IRS LET IN BECAUSE ‘SOME RAISED QUESTIONS’
The decision Wednesday by the Northern District of California means Coinbase is now legally obliged to hand over all transaction records from 2013-15, in line with the IRS request. The move could open the floodgates to further exchanges being forced to hand over data.
“As the use of virtual currencies has grown exponentially, some have raised questions about tax compliance,” Principal Deputy Assistant Attorney General Caroline D. Ciraolo, head of the Justice Department’s Tax Division, said in a press release.
Coinbase is the subject of a so-called John Doe summons, the legislatory tool used for retrieving bulk data from companies, rather than details of specific known customers.
The exchange had vowed to fight the IRS’ original request, but the latest decision overturns the plan.
“The government has not alleged any wrongdoing on the part of Coinbase and its petition is predicated on sweeping statements that taxpayers may use virtual currency to evade taxes,” it wrote in a blog post last week.
Although Coinbase’s general practice is to cooperate with properly targeted law enforcement inquiries, we are extremely concerned with the indiscriminate breadth of the government’s request.
Confirming the legality of serving the summons, California lawmakers reiterated their stance that virtual currencies are taxable in the state.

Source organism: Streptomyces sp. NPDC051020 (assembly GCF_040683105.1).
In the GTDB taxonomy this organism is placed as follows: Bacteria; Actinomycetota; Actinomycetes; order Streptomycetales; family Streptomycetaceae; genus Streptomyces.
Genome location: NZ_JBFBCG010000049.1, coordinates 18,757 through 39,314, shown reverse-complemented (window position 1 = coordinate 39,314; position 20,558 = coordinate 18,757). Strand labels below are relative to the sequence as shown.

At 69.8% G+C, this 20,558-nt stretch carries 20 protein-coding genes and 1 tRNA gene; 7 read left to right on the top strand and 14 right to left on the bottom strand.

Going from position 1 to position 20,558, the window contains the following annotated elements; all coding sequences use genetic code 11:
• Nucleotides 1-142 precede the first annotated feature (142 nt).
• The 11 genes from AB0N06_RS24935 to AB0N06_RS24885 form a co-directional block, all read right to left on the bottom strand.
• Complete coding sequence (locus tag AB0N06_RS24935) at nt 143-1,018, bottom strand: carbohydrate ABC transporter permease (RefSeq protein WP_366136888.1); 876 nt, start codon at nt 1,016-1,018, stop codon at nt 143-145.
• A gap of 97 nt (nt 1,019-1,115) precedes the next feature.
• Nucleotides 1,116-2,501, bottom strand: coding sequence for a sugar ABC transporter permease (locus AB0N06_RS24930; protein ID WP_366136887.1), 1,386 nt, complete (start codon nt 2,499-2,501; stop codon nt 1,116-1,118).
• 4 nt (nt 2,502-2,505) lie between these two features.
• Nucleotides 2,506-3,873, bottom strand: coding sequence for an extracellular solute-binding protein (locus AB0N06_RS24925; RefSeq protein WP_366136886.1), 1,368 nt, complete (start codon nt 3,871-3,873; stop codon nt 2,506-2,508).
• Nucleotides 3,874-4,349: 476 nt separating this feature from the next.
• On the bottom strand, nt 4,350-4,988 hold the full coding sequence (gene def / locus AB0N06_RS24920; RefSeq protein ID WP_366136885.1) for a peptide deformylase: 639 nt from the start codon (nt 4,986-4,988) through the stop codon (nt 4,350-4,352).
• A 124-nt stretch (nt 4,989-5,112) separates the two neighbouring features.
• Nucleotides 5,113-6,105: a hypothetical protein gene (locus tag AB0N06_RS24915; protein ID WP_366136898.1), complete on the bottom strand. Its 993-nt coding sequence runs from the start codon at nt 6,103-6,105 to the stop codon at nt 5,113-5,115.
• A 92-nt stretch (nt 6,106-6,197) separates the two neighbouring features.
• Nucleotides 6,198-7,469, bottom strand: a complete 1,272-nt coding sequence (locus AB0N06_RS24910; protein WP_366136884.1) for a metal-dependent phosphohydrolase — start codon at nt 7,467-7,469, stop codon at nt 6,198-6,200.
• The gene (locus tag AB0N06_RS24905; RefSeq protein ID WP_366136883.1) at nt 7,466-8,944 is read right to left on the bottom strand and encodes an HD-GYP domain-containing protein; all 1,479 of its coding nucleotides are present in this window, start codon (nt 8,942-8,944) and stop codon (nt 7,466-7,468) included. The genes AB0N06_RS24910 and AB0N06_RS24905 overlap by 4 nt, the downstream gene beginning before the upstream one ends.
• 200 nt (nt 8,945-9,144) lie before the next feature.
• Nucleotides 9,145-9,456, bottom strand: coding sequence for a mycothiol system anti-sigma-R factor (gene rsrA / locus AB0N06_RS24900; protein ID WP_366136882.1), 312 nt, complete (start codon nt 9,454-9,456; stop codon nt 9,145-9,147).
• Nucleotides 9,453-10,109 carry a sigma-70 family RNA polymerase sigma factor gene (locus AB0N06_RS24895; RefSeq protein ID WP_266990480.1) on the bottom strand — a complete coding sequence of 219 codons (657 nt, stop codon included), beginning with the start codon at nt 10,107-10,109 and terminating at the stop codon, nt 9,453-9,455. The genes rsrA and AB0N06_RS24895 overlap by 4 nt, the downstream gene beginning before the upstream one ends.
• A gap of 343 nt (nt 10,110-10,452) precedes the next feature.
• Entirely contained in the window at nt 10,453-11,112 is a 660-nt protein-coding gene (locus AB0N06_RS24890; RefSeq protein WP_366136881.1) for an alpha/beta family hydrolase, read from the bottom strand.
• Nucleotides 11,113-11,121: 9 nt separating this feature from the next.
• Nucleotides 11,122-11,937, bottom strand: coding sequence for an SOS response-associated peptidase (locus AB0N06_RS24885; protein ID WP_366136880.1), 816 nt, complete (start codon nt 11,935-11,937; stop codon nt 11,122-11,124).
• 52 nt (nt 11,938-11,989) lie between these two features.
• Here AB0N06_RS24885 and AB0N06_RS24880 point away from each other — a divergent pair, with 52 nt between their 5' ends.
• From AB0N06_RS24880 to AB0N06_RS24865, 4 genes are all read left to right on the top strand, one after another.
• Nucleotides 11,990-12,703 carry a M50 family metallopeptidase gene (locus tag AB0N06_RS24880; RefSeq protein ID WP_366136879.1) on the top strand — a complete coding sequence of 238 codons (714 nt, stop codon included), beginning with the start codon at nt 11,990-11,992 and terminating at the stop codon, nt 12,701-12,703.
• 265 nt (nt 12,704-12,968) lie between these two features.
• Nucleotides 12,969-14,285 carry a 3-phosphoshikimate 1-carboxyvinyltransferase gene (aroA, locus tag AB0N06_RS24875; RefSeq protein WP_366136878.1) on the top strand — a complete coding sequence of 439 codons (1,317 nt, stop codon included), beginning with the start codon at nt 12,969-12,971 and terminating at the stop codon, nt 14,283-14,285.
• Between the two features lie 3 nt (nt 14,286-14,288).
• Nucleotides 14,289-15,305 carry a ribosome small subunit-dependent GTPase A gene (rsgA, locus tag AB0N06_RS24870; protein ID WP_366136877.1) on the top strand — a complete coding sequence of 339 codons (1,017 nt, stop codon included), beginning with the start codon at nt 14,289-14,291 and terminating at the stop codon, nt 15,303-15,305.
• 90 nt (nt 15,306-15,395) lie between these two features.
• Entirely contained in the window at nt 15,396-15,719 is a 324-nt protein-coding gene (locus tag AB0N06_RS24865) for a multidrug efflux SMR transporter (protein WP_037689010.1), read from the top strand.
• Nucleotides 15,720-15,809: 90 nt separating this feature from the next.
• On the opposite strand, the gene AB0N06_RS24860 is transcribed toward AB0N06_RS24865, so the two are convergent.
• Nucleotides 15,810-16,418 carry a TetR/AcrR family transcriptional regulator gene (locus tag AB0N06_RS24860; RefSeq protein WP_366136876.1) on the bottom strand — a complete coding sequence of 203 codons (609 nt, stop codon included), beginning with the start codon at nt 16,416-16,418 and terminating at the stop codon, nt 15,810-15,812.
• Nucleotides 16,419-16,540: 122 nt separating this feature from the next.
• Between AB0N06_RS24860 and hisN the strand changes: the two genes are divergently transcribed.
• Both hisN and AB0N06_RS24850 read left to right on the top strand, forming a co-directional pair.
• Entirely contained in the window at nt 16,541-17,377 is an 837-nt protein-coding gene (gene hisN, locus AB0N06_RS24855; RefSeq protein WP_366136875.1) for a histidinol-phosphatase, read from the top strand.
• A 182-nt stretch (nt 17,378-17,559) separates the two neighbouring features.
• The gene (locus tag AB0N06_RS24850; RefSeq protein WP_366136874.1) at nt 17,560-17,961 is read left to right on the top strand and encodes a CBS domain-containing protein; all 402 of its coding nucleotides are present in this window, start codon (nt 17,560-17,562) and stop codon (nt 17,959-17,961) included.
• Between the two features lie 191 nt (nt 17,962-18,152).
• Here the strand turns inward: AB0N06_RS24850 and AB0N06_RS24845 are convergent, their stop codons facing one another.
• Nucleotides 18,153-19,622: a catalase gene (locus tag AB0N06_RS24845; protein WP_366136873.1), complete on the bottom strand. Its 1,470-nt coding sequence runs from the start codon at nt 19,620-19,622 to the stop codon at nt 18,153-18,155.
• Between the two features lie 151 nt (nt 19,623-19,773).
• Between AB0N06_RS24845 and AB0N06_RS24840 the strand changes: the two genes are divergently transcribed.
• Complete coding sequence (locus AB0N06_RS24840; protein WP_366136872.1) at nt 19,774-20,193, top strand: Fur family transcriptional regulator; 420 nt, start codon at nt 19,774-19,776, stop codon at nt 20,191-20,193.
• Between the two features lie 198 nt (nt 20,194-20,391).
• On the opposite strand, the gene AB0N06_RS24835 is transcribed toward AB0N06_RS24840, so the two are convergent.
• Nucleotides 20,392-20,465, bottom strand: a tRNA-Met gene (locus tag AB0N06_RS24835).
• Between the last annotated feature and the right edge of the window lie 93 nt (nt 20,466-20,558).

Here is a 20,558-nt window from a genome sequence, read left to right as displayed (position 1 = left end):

“Tools like the John Doe summons authorized today send the clear message to U.S. taxpayers that whatever form of currency they use – bitcoin or traditional dollars and cents – we will work to ensure that they are fully reporting their income and paying their fair share of taxes,” Ciraolo added.
SPOTTY US ENVIRONMENT HARDENS
Meanwhile, reactions from commentators are focusing on vary attitudes in different states. California’s patchwork approach to virtual currency regulation has been reinforced with the Coinbase case. Illinois is now also considering tightening tax constraints, while in Texas, for example, the situation leaves more room for maneuver.
“[Bitcoin] isn’t money (not sovereign) so whatever you do with it, it isn’t money transmission,” attorney and Bitcoin advisor Marco Santori tweeted on the issue.
Coinbase has yet to comment further on the IRS data request. Nonetheless, the process of pinning down potential tax evaders using virtual currency transactions as a basis is likely to be a long and inefficient process.
Do you agree that if Bitcoin is not money, it is not money transmission? Let us know below!